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Travel Smart

Due for a holiday? San Francisco, Moncton, Milan or Kelowna: wherever you choose to go, the golden rule is to plan your trip carefully—and this is especially true when you’re living with diabetes.

Before leaving

  • Do your research. Does the destination have good access to medical care? What should you pay special mind to at mealtimes? What type of trip do you want to go on? Naturally, you won’t plan a week at the beach the same way as a pilgrimage to Santiago de Compostela. 
  • Talk to your doctor, especially if you’re looking at an exotic destination or a very active vacation. Your healthcare professional will be able to advise you on your meals and medication, on any changes to expect and on necessary precautions to take. If you’re travelling by plane, you’ll need a letter from your doctor to justify the equipment and diabetes medicine you’re bringing on board.
  • Ask your pharmacist for a complete list of your medications (original and generic names and dosage): keep a copy for the trip and give one to a relative or a close friend. Bring double medication and supplies you think you need.
  • Going abroad? In addition to the always-appreciated basic greetings, make sure to learn a few key sentences in the local language, such as “I live with diabetes” or “Could I please have a glass of orange juice”.
  • Make sure you are well covered by your travel insurance to avoid unpleasant surprises.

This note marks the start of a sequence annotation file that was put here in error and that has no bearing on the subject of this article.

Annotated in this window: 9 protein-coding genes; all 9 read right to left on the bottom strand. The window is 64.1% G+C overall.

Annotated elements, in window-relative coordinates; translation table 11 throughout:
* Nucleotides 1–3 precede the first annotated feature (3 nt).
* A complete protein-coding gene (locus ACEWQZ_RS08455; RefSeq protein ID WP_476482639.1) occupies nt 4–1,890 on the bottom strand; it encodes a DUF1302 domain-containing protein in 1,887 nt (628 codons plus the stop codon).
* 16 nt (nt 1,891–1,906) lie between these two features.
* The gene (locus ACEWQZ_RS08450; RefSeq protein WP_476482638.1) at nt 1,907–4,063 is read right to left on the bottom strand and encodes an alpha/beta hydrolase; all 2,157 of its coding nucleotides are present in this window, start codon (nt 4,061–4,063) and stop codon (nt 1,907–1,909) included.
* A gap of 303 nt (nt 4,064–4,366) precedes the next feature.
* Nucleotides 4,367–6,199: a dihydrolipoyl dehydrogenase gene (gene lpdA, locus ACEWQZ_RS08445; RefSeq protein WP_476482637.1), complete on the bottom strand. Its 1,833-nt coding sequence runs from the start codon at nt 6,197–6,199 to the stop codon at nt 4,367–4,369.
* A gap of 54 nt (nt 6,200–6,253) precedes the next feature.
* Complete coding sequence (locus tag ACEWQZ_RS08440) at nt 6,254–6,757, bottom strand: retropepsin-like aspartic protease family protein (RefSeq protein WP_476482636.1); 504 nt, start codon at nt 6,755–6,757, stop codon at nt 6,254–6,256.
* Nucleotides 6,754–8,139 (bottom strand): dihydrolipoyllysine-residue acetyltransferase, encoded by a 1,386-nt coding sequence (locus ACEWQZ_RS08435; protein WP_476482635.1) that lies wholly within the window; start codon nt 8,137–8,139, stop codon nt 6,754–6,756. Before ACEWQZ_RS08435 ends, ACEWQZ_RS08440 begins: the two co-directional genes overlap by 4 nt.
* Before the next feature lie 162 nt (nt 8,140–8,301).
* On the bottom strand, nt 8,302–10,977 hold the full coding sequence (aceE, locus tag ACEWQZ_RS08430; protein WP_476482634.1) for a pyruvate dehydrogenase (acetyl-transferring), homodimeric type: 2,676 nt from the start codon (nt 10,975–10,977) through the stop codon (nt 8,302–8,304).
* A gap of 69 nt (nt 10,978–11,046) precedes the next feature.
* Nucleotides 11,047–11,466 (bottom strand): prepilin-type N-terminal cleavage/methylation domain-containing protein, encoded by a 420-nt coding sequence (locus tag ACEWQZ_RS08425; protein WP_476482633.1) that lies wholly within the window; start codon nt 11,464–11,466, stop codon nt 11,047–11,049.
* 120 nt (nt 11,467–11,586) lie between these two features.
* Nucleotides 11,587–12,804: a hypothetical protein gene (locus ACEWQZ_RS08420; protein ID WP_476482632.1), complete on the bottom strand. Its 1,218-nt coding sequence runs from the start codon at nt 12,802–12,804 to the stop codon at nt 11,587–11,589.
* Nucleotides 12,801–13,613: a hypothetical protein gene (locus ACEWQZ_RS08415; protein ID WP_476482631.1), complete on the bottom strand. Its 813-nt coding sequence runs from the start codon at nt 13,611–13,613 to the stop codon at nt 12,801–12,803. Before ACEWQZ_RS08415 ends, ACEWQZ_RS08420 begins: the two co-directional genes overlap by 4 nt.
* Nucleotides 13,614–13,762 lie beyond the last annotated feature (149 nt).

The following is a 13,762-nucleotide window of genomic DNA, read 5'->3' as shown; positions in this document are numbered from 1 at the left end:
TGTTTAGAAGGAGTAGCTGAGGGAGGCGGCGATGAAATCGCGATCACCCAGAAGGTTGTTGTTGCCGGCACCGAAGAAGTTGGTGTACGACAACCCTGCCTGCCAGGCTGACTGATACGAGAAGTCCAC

• Consider wearing a medical identification bracelet or pendant such as those by the Canadian MedicAlert Foundation.

What to bring
Here are some holiday essentials for anyone living with diabetes (all of which you should keep with you at all times):

  • Blood glucose meter (with several batteries)
  • Strips
  • Lancing device and lancets
  • Control solutions
  • Glucagon, sugar-filled drinks and snacks
  • Disinfectant, cotton
  • Insulated bag
  • Urine test strips (if necessary)
  • All insulin, as needed (with pens, cartridges and needles)
  • Insulin pump with batteries and spare catheters (if used)
  • Oral antidiabetics (if necessary)
  • Dressings for blisters

As you can imagine, this list should be adapted for each individual case, hence the importance of discussing it with your doctor and pharmacist.

Our final tip for today? Do not forget to have fun: planning a trip is definitely part of the fun! It’s time to imagine yourself in the heart of Montmartre’s artist’s quarter or on the shores of a peaceful lake with your favorite book in hand… ah, it is a dream come true!


American Diabetes Association (n.d). What can I bring with me on the plane. Retrieved from: Accessed September 23 2021.

Center for Disease Control and Prevention (2021). 21 Tips for traveling with Diabetes. Retrieved from:,plan%2C%20or%20pack%20your%20own. Accessed September 23 2021.

Diabète Québec (2018). Planning your trip. Retrieved from: Accessed September 23 2021.


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